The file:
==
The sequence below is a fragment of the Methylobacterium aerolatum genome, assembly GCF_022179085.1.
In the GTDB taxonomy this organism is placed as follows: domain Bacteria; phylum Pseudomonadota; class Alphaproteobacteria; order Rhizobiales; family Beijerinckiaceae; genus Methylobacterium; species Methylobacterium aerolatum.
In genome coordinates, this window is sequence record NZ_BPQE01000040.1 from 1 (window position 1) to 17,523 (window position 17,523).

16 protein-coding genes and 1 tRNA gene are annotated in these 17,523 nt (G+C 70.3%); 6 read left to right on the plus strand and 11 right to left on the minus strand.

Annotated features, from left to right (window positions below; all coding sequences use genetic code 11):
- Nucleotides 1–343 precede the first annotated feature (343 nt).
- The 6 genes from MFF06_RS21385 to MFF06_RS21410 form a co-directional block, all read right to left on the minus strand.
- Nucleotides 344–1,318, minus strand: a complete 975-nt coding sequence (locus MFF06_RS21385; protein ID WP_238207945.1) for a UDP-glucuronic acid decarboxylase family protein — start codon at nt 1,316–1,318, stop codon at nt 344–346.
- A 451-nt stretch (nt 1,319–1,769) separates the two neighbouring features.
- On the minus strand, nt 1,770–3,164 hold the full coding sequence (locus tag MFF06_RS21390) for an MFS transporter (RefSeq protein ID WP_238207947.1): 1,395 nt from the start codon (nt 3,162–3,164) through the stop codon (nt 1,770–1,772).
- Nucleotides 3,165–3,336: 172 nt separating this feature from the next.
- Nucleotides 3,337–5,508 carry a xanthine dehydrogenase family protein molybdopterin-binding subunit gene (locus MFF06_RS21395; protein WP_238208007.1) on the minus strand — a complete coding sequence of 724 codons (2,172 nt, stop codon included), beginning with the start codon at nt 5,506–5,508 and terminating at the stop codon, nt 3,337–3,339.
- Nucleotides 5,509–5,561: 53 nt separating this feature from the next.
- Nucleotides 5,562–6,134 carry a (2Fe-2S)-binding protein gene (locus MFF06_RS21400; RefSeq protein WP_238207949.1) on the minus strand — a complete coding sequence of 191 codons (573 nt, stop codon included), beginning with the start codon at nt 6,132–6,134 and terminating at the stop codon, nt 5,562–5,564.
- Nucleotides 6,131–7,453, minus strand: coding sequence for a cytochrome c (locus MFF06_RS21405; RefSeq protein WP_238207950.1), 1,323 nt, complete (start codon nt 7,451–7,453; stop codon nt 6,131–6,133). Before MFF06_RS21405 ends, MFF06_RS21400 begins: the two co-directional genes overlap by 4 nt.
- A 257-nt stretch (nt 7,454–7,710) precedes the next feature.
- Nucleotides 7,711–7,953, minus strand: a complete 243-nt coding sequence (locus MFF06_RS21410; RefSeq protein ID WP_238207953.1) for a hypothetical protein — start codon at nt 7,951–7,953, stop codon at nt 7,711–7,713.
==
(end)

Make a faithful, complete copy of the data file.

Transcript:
The sequence below is a fragment of the Methylobacterium aerolatum genome, assembly GCF_022179085.1.
In the GTDB taxonomy this organism is placed as follows: domain Bacteria; phylum Pseudomonadota; class Alphaproteobacteria; order Rhizobiales; family Beijerinckiaceae; genus Methylobacterium; species Methylobacterium aerolatum.
In genome coordinates, this window is sequence record NZ_BPQE01000040.1 from 1 (window position 1) to 17,523 (window position 17,523).

16 protein-coding genes and 1 tRNA gene are annotated in these 17,523 nt (G+C 70.3%); 6 read left to right on the plus strand and 11 right to left on the minus strand.

Annotated features, from left to right (window positions below; all coding sequences use genetic code 11):
- Nucleotides 1–343 precede the first annotated feature (343 nt).
- The 6 genes from MFF06_RS21385 to MFF06_RS21410 form a co-directional block, all read right to left on the minus strand.
- Nucleotides 344–1,318, minus strand: a complete 975-nt coding sequence (locus MFF06_RS21385; protein ID WP_238207945.1) for a UDP-glucuronic acid decarboxylase family protein — start codon at nt 1,316–1,318, stop codon at nt 344–346.
- A 451-nt stretch (nt 1,319–1,769) separates the two neighbouring features.
- On the minus strand, nt 1,770–3,164 hold the full coding sequence (locus tag MFF06_RS21390) for an MFS transporter (RefSeq protein ID WP_238207947.1): 1,395 nt from the start codon (nt 3,162–3,164) through the stop codon (nt 1,770–1,772).
- Nucleotides 3,165–3,336: 172 nt separating this feature from the next.
- Nucleotides 3,337–5,508 carry a xanthine dehydrogenase family protein molybdopterin-binding subunit gene (locus MFF06_RS21395; protein WP_238208007.1) on the minus strand — a complete coding sequence of 724 codons (2,172 nt, stop codon included), beginning with the start codon at nt 5,506–5,508 and terminating at the stop codon, nt 3,337–3,339.
- Nucleotides 5,509–5,561: 53 nt separating this feature from the next.
- Nucleotides 5,562–6,134 carry a (2Fe-2S)-binding protein gene (locus MFF06_RS21400; RefSeq protein WP_238207949.1) on the minus strand — a complete coding sequence of 191 codons (573 nt, stop codon included), beginning with the start codon at nt 6,132–6,134 and terminating at the stop codon, nt 5,562–5,564.
- Nucleotides 6,131–7,453, minus strand: coding sequence for a cytochrome c (locus MFF06_RS21405; RefSeq protein WP_238207950.1), 1,323 nt, complete (start codon nt 7,451–7,453; stop codon nt 6,131–6,133). Before MFF06_RS21405 ends, MFF06_RS21400 begins: the two co-directional genes overlap by 4 nt.
- A 257-nt stretch (nt 7,454–7,710) precedes the next feature.
- Nucleotides 7,711–7,953, minus strand: a complete 243-nt coding sequence (locus MFF06_RS21410; RefSeq protein ID WP_238207953.1) for a hypothetical protein — start codon at nt 7,951–7,953, stop codon at nt 7,711–7,713.